When does one fact speak for another? That is the problem of evidential relevance. Peter Achinstein’s answer, in brief: Evidential relevance = explanatory relevance.2 My own recent work investigates evidence for effectiveness predictions, which are at the core of the currently heavily mandated evidencebased policy and practice (EBPP): predictions of the form ‘Policy treatment T implemented as, when and how it would be implemented by us will result in targeted outcome O.’ RCTs, or randomized controlled trials, for T and O are taken to be the gold standard for evidence for effectiveness predictions. I question this: Not just whether they are gold-standard evidence, but more, How can they be evidence at all? What makes them relevant to the truth of the prediction that T will work for us?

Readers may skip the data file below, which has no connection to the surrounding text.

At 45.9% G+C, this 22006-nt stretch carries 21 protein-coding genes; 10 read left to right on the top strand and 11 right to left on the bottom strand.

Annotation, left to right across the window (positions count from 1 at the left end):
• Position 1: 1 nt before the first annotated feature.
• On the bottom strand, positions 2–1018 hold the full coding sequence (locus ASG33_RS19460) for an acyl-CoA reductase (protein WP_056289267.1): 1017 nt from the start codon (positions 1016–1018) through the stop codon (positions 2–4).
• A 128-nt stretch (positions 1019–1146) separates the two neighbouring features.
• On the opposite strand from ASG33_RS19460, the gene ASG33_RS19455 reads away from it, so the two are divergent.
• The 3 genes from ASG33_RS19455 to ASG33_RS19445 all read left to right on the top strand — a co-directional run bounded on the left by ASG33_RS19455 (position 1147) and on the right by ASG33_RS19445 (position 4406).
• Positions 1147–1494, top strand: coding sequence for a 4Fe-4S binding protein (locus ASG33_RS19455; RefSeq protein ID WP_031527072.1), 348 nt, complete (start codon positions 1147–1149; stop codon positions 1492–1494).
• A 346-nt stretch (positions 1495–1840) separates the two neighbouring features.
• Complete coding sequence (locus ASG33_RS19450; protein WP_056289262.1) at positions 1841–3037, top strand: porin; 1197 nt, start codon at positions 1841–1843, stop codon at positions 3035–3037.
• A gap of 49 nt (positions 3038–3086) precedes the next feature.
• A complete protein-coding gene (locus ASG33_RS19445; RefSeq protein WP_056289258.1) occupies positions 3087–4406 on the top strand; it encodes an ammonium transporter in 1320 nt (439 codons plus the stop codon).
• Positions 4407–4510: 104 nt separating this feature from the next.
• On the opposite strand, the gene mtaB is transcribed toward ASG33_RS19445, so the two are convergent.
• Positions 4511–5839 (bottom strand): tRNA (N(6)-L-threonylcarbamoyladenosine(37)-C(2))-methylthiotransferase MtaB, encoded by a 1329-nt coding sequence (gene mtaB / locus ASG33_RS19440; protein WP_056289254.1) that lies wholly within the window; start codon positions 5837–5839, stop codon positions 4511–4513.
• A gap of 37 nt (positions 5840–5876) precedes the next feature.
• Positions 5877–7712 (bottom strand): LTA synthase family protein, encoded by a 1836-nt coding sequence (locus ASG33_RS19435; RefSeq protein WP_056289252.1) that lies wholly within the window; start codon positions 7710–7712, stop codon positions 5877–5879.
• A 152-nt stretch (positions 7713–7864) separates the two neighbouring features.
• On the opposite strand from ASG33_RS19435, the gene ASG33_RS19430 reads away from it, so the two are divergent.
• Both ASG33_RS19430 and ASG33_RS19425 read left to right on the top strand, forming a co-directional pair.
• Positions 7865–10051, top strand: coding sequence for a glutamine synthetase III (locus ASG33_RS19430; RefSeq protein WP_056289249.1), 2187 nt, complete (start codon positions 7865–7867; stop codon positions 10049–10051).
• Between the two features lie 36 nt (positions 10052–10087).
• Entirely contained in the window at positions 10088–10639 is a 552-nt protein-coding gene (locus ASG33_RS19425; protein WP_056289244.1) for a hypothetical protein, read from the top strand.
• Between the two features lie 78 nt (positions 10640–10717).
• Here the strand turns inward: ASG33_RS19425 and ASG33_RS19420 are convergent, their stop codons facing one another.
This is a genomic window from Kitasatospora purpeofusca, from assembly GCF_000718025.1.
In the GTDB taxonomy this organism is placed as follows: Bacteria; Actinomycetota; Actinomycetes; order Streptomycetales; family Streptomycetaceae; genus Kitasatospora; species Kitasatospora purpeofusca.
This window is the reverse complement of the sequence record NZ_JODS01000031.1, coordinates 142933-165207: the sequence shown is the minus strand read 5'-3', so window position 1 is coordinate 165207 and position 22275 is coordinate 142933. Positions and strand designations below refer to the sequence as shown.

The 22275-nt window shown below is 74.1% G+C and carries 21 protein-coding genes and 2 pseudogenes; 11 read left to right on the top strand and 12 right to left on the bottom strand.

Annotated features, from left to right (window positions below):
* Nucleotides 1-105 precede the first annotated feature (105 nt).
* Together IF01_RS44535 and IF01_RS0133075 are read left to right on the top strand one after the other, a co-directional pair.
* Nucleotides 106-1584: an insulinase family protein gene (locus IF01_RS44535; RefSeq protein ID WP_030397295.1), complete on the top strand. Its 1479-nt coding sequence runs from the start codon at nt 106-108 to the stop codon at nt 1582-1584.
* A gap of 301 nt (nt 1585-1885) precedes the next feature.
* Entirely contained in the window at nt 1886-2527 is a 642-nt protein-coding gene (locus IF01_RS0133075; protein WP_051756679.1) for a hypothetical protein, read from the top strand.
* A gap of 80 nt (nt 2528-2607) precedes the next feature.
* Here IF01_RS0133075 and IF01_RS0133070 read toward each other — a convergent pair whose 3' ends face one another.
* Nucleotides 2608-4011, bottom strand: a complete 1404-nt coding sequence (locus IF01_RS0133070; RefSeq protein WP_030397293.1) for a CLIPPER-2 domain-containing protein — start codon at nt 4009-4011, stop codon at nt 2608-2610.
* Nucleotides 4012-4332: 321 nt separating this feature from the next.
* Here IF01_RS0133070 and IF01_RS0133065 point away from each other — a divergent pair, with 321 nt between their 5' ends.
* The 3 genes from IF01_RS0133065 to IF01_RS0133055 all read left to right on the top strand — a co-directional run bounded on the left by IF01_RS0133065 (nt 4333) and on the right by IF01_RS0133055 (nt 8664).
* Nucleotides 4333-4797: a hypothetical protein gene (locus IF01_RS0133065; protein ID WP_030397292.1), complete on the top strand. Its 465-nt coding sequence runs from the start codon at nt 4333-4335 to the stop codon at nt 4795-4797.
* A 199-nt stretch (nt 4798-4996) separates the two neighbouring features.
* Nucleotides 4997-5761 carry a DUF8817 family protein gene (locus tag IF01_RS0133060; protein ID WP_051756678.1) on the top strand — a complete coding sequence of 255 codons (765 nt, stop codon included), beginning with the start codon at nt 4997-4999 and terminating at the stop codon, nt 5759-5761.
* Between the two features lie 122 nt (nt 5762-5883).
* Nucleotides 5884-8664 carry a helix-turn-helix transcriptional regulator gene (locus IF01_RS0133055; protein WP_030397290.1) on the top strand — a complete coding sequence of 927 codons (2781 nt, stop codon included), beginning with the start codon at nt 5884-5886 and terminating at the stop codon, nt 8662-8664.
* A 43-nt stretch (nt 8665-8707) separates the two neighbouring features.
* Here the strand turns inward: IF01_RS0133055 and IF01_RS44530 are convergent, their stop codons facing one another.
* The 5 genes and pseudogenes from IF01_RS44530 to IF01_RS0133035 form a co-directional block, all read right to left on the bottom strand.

Cartwright, N. (2011). Evidence, External Validity and Explanatory Relevance. In G. J. Morgan (Ed.), Philosophy of science matters : the philosophy of Peter Achinstein (15-28). Oxford University Press